And no, we don’t mean Pluto. Some years ago, when Pluto was ousted and banished from the Solar System, people rioted—and for real. Since then, Pluto’s status as a planet has been a contentious debate between people, some saying it is not a planet because it is a dwarf planet. Pluto lies on the Kuiper belt, and will remain either a planet or a non-planet for as long as this debate rages.

Whichever way that debate goes, we know one thing for sure: Pluto isn’t the Planet 9 that we’re talking about.
But if not Pluto, then. . .

What is Planet Nine?

Planet Nine is—as far as scientists are concerned—hypothetical since no empirical evidence regarding its existence has so far been officially found.

Now you might have wondered why people have even made up an idea about a hypothetical Planet Nine without any solid proof. It’s a valid question, and we’ve got a valid answer for you. In the outskirts of our Solar System, there are to be found several extreme trans-Neptunian objects (eTNOs.

These are bodies that exist beyond Neptune. They, like the Earth and other planets, orbit our Sun—but there’s catch: they orbit the Sun at crazy speeds. They are reportedly 250 times faster in their orbits than our Earth. what’s truly peculiar about them is that their orbits are tilted to one side.

It’s a strange alignment, the tilt—and hints at the presence of a massive body someplace out there that is, through the immutable force of gravity, causing this tilt. It isn’t, therefore, the Sun’s gravity alone that’s keeping these eTNOs in their particular orbit. It must be something else.

Understanding How Planet Gravity Works

For the longest time humans thought that it was the Sun’s gravity alone that affected the orbits of the bodies around it, but we now know that isn’t true. The biggest clue comes in the form of Jupiter.

Jupiter, although far from Earth, has always affected our small planet. You might not have given it much thought, but without Jupiter’s massive gravitational pull, the Earth—and everything on it—would cease to exist. In fact, NASA says that your urge to look up at the sky is also influenced by the pull of Jupiter. And if you do, you can maybe just spot Jupiter on one of those nights when it is closest to the Earth—410 million miles away—and on those night it’s brighter than any star in the night sky.

Jupiter’s massive gravity—it is the largest body in our Solar System after the Sun—doesn’t just affect the Earth. It protects us, too. There are several large comets that “just” miss the Earth—and these are only the ones that we know of. There are others—bigger, scarier—that could smash the Earth if they ever were on a collision course with our planet. Only, Jupiter’s gravity “slings” them away from us and never even lets them come close.

Astronomers have discovered huge gashes in other planets which are surmised to have certainly been caused by a colliding comet—the Earth, though, is safe. And it’s all because of Jupiter.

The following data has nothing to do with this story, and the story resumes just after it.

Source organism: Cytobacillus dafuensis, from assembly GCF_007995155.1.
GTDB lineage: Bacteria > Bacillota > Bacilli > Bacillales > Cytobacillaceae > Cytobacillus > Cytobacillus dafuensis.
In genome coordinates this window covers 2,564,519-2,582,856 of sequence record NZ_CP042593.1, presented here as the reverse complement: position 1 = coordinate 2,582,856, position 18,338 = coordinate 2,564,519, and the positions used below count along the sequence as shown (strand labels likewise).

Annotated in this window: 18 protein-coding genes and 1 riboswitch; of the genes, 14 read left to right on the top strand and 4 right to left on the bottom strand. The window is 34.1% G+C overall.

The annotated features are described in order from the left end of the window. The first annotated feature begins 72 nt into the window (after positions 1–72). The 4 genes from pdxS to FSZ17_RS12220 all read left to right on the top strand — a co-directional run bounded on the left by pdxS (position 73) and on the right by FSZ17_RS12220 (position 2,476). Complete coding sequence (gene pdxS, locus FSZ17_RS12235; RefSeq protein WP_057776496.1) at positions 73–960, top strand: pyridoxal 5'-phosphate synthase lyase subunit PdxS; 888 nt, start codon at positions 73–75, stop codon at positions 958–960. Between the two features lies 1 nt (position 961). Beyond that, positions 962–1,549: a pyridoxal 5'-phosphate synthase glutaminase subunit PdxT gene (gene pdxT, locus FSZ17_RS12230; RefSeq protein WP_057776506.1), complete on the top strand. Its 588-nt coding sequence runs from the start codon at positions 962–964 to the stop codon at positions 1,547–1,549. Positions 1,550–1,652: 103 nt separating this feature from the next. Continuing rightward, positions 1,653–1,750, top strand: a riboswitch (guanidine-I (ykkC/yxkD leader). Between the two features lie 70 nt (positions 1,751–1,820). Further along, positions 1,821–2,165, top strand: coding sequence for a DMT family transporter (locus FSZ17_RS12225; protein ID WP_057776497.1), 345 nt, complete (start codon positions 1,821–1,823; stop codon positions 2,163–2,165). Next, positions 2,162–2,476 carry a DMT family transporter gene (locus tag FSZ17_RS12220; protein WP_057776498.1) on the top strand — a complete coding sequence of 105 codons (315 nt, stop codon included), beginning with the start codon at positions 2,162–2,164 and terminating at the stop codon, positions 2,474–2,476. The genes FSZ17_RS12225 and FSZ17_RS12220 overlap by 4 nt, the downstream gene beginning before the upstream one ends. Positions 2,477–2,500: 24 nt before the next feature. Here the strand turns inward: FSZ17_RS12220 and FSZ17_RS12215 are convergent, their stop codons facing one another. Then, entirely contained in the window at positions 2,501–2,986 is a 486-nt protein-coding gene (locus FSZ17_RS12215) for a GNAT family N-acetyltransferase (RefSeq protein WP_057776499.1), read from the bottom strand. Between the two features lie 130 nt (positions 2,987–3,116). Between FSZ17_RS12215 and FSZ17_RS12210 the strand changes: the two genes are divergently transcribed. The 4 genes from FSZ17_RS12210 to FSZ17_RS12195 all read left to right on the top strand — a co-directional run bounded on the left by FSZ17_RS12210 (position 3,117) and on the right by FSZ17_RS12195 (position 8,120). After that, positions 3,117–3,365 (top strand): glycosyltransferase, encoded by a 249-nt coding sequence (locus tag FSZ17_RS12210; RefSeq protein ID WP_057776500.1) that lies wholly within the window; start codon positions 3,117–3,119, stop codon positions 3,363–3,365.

We therefore have enough empirical evidence to claim that the planets’ gravities do have some effect on other Solar bodies—even the Sun.

That could also be one explanation for the eTNOs present in the outskirts of our Solar System, beyond Neptune.

The Arguments Against Planet 9’s Existence

Astronomers have now begun to doubt the existence of Planet 9 (although it was never confirmed before, either). They claim that there is no massive planet outside the Solar System affecting the elliptical orbits and tilts of the bodies in our Solar System. Instead, they say, it could be due to Neptune’s formation closer to the Sun, and then perhaps the planet moved away, causing all this tilt in the Solar System.

While this could explain the tilting, the elliptical orbits, and many of the smaller bodies seen in the Kuiper belt, it still doesn’t explain some of the extreme orbits that have been observed—and therefore remains questionable.

But then again, we must not forget that people doubted when it was first proposed that a supermassive black hole—or some other Herculean cosmological body of gravity—sits at the center of our galaxy, too. We know now that it’s true, and that a supermassive black hole is the locus of our Milky Way. It’s called Sgr A*—and is 4 million times bigger and heavier than our Sun. Of course, we have no photographic evidence of this particular black hole (like that other one) nor have we ever observed it up close (and what a sight would that be!). All we have going for the confirmation of its existence is the fact that we have studied how other interstellar bodies around it behave.

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Author's Bio: 

Emily Scott writes about creativity, technology, spirituality, health, fitness, fashion, education, literature and everything that needs to be pondered on. She has been passionate about writing from an early age, which can be seen through the articles, blogs, research papers she has been delivering.